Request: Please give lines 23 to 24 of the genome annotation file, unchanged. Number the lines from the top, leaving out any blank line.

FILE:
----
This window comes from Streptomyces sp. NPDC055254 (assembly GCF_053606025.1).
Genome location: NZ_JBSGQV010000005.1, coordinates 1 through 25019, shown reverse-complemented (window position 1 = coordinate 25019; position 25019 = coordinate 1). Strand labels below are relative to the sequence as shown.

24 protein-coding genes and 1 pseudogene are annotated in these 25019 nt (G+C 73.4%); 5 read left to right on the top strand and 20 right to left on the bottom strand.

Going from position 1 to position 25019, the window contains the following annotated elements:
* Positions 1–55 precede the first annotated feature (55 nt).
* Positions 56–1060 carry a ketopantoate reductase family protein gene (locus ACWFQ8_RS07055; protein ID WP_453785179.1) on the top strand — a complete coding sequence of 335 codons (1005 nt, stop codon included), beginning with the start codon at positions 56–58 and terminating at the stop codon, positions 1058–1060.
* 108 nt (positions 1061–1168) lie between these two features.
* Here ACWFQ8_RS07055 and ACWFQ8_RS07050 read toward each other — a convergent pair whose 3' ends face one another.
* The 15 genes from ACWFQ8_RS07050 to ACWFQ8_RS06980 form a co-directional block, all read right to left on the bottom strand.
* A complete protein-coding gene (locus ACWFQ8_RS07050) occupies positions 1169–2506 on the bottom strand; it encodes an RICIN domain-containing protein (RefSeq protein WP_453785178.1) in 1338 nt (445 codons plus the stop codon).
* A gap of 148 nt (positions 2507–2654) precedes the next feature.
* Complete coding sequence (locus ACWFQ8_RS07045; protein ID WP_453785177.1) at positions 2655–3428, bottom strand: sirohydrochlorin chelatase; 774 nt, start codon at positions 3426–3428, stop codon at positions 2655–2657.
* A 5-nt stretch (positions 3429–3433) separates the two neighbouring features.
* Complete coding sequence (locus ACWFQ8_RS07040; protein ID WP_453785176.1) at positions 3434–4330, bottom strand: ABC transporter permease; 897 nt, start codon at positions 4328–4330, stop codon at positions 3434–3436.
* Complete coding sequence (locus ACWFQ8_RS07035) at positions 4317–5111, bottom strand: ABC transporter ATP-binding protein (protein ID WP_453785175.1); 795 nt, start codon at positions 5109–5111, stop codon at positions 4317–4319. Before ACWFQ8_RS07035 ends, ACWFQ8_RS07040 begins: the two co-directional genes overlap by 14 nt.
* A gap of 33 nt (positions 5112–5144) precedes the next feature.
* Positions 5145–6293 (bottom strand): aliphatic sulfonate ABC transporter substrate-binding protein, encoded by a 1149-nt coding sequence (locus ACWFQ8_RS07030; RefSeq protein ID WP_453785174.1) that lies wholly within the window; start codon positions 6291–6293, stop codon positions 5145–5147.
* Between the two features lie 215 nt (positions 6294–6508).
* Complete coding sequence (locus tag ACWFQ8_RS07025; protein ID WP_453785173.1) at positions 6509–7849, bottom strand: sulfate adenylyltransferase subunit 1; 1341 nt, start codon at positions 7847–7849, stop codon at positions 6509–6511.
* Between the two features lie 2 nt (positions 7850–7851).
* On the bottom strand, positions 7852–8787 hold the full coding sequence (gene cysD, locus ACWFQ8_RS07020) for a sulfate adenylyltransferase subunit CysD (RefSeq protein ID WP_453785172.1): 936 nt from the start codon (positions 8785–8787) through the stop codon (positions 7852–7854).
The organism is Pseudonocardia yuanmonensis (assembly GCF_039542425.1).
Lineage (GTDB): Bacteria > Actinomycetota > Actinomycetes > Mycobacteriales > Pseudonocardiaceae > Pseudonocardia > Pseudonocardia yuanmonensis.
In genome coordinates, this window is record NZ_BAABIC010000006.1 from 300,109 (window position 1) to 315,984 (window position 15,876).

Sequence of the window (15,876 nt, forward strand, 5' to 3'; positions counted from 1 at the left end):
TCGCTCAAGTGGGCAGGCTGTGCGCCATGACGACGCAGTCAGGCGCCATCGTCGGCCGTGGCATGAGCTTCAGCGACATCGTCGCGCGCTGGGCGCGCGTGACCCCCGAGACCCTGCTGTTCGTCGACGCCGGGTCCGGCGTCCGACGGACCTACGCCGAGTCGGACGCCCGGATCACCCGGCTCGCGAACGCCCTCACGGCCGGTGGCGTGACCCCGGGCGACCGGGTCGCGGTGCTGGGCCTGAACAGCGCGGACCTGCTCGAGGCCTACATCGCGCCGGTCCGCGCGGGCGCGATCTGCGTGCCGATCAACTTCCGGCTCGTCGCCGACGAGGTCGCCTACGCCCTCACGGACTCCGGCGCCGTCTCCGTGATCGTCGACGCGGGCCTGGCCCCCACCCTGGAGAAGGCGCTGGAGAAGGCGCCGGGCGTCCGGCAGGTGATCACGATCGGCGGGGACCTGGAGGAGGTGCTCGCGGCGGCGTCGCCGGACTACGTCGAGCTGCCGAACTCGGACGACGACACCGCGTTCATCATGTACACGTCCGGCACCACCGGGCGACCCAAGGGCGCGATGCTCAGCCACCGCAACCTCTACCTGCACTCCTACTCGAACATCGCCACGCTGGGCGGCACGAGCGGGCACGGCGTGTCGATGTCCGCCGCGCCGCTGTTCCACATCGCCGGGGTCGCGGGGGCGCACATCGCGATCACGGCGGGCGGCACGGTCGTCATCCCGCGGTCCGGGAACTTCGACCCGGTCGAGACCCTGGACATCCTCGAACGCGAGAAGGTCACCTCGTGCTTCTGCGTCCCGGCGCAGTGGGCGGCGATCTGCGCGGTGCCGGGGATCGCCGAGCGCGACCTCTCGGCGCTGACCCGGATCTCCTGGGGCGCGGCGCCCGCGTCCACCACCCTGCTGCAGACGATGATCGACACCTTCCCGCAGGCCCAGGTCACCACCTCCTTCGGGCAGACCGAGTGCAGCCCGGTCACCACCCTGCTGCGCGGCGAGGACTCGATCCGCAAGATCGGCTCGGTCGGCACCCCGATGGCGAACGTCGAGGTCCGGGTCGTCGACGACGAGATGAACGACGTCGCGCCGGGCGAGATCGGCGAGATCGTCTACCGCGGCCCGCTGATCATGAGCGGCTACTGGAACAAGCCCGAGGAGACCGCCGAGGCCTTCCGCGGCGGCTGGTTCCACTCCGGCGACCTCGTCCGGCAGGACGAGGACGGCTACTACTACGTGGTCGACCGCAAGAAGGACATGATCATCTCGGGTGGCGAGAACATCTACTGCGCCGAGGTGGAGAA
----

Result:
Lineage (GTDB): Bacteria > Actinomycetota > Actinomycetes > Mycobacteriales > Pseudonocardiaceae > Pseudonocardia > Pseudonocardia yuanmonensis.
In genome coordinates, this window is record NZ_BAABIC010000006.1 from 300,109 (window position 1) to 315,984 (window position 15,876).